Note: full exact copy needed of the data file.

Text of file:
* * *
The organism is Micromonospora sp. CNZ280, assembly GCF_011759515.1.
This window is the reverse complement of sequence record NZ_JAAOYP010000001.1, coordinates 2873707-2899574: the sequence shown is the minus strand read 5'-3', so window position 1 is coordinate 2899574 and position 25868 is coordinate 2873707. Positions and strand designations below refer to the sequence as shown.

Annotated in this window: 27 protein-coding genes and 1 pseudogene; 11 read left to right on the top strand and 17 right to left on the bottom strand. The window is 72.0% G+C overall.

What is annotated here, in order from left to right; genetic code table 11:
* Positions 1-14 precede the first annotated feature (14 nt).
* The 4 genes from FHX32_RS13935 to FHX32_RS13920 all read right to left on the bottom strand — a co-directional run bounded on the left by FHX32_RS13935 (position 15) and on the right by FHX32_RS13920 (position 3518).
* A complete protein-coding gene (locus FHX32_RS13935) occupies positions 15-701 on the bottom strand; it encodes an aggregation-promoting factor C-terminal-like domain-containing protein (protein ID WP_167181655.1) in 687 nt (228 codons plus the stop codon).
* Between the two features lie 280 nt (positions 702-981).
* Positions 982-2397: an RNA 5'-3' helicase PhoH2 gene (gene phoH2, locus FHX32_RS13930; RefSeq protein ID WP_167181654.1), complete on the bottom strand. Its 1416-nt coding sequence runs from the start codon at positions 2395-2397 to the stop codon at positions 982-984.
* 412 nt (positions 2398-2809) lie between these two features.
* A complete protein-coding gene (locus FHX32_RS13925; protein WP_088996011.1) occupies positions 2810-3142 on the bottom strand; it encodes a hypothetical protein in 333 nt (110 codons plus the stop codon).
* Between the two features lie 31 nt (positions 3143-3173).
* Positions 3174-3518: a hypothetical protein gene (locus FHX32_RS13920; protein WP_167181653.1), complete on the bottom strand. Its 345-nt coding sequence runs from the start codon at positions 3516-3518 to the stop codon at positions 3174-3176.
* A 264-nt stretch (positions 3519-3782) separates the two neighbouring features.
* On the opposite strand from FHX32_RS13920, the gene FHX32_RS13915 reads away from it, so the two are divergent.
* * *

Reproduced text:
The organism is Micromonospora sp. CNZ280, assembly GCF_011759515.1.
This window is the reverse complement of sequence record NZ_JAAOYP010000001.1, coordinates 2873707-2899574: the sequence shown is the minus strand read 5'-3', so window position 1 is coordinate 2899574 and position 25868 is coordinate 2873707. Positions and strand designations below refer to the sequence as shown.

Annotated in this window: 27 protein-coding genes and 1 pseudogene; 11 read left to right on the top strand and 17 right to left on the bottom strand. The window is 72.0% G+C overall.

What is annotated here, in order from left to right; genetic code table 11:
* Positions 1-14 precede the first annotated feature (14 nt).
* The 4 genes from FHX32_RS13935 to FHX32_RS13920 all read right to left on the bottom strand — a co-directional run bounded on the left by FHX32_RS13935 (position 15) and on the right by FHX32_RS13920 (position 3518).
* A complete protein-coding gene (locus FHX32_RS13935) occupies positions 15-701 on the bottom strand; it encodes an aggregation-promoting factor C-terminal-like domain-containing protein (protein ID WP_167181655.1) in 687 nt (228 codons plus the stop codon).
* Between the two features lie 280 nt (positions 702-981).
* Positions 982-2397: an RNA 5'-3' helicase PhoH2 gene (gene phoH2, locus FHX32_RS13930; RefSeq protein ID WP_167181654.1), complete on the bottom strand. Its 1416-nt coding sequence runs from the start codon at positions 2395-2397 to the stop codon at positions 982-984.
* 412 nt (positions 2398-2809) lie between these two features.
* A complete protein-coding gene (locus FHX32_RS13925; protein WP_088996011.1) occupies positions 2810-3142 on the bottom strand; it encodes a hypothetical protein in 333 nt (110 codons plus the stop codon).
* Between the two features lie 31 nt (positions 3143-3173).
* Positions 3174-3518: a hypothetical protein gene (locus FHX32_RS13920; protein WP_167181653.1), complete on the bottom strand. Its 345-nt coding sequence runs from the start codon at positions 3516-3518 to the stop codon at positions 3174-3176.
* A 264-nt stretch (positions 3519-3782) separates the two neighbouring features.
* On the opposite strand from FHX32_RS13920, the gene FHX32_RS13915 reads away from it, so the two are divergent.